If you are a hepatitis C carrier, you may be wondering if you are also at risk of liver cancer, also commonly known as hepatocellular carcinoma. While the risk of developing liver cancer is higher for those with hepatitis C, not everyone develops liver cancer. There are other risk factors that can increase your chances of hepatocellular carcinoma such as age, lifestyle choices, and genetics. This is why it is important to talk to your doctor if you are a hepatitis C carrier about what steps you can take to reduce your chances of developing this deadly disease.
In this article, OncoCare Cancer Centre, a leading cancer specialist in Singapore looks at how hep C can cause liver cancer, how those infected with hepatitis C can determine if they have this condition and what are the possible treatments available to them if they are diagnosed with it.
How Hep C Causes Liver Cancer
- Hepatitis C Virus (HCV) infections: Globally, chronic infections with either the hepatitis B virus (HBV) or the HCV are one of the highest risk factors for liver cancer. People in the United States are more susceptible to HCV while locals in Asia and developing countries face a higher likelihood of catching a HBV infection. People who are infected with both viruses have an even higher risk of developing chronic hepatitis and liver cancer. Hepatitis C carriers often develop cirrhosis that leads to damage of the liver and a higher probability of liver cancer, which is why this condition is so widespread in many parts of the world. This risk increases exponentially if they consume large amounts of alcohol (around 6 alcoholic beverages daily) too.
- Cirrhosis: This is a condition which damages the liver cells and causes them to be replaced by scar tissue, leading to an increased risk of liver failure, as well as liver cancer. More often than not, cirrhosis develops in people who abuse alcohol or have chronic HBV or HCV infections.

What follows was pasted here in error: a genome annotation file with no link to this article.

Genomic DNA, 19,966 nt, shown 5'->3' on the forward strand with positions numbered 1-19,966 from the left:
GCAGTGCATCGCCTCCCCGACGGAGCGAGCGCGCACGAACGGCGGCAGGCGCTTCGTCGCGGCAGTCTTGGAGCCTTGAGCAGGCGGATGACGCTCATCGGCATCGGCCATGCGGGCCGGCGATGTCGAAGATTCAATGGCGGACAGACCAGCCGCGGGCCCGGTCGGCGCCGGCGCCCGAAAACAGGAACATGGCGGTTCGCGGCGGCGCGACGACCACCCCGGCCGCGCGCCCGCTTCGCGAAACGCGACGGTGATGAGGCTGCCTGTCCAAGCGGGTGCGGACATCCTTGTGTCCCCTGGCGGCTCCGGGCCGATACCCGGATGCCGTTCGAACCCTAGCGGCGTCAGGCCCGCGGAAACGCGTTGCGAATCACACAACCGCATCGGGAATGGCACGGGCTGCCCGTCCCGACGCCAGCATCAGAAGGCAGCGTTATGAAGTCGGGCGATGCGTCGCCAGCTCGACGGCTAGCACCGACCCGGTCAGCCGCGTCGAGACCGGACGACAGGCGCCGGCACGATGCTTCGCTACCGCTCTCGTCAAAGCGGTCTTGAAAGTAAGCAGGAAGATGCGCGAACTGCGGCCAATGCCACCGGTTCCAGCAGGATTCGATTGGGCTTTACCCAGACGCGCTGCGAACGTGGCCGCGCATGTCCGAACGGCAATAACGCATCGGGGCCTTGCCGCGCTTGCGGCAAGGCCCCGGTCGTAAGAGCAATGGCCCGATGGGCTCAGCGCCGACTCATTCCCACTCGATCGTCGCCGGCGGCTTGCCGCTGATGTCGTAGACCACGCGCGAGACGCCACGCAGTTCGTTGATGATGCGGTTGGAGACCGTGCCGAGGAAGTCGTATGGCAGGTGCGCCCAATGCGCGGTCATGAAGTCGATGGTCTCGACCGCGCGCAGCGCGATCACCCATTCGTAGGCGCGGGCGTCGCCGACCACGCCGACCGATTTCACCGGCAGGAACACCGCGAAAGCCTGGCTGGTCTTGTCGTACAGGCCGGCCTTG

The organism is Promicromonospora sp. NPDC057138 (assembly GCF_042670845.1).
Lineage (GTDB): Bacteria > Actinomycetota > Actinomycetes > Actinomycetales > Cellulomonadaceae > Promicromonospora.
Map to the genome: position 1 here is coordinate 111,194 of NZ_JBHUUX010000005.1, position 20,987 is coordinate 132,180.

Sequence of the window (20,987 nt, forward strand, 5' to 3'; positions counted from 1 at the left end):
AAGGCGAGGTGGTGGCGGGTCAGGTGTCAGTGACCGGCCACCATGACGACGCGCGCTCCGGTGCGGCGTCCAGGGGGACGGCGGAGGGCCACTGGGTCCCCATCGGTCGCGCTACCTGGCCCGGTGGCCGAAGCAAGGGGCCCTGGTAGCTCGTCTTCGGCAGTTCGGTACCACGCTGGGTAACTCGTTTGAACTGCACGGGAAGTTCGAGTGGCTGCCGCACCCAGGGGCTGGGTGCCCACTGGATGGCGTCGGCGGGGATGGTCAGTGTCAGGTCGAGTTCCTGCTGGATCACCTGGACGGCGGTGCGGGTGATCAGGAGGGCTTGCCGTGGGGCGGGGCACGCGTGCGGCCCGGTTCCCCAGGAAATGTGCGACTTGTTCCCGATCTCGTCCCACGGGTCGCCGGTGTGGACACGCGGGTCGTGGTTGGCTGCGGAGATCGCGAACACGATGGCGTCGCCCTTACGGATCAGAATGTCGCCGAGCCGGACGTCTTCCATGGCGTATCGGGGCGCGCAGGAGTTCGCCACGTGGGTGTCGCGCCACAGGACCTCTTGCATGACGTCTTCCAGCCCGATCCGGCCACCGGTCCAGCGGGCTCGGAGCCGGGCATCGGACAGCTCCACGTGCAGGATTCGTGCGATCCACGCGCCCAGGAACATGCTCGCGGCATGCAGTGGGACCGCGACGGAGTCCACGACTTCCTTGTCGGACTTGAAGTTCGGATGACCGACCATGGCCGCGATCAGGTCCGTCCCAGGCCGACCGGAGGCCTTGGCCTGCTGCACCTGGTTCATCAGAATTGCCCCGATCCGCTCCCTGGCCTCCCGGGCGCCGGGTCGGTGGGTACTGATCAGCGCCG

With hepatitis C infections posing a great threat to your health and being a significant risk factor for liver cancer, it is paramount for those who suspect they have hepatitis C to go for a HCV test.
What Should I Do If I Have a Hepatitis C Infection?
According to the World Health Organisation, there are hepatitis C infection treatments available such as antiviral medicines that boast an estimated 95% efficacy rate in getting rid of the infection in carriers. However, without an effective vaccine and treatments that are fully effective in clearing hepatitis c infections, it is advisable for hepatitis C carriers to go for regular survillence follow up with their doctors who may recommend a multi-phase computed tomography (CT) contrast liver scan to check if they have liver cancer.
A CT scan is a type of imaging test that uses X-rays and computer technology to create images of the body. It will take X-ray images from different angles to get a better view of the inside of the body. They are crucial for providing more detailed information about the liver, gallbladder, and related diseases such as liver cancer. Using CT, the scan speed of the liver is enhanced greatly and the whole liver can be scanned during a single breath-hold. To be thorough, multi-phase CT scans are essential for maximum visualisation of your liver and can detect even small hepatocellular carcinoma (SHCC).
Make An Appointment Today
If you are a hepatitis C carrier, it is important to be proactive and understand your risk of liver cancer. Early diagnosis is key to treating liver cancer, so it is important to speak to an established cancer doctor in Singapore such as OncoCare Cancer Centre if you are infected with hepatitis C and concerned about your risk of liver cancer. Our highly experienced oncology specialists are known for providing dedicated and personalised care for every patient. At our integrated facility, you can gain access to cancer screening and liver cancer treatment options according to your preferences and needs. Make an appointment at one of our centrally located clinics now.
“Expert knowledge means better care for cancer”
Dr Angela Pang
Grad Dip (GRM)
M Med (Internal Med)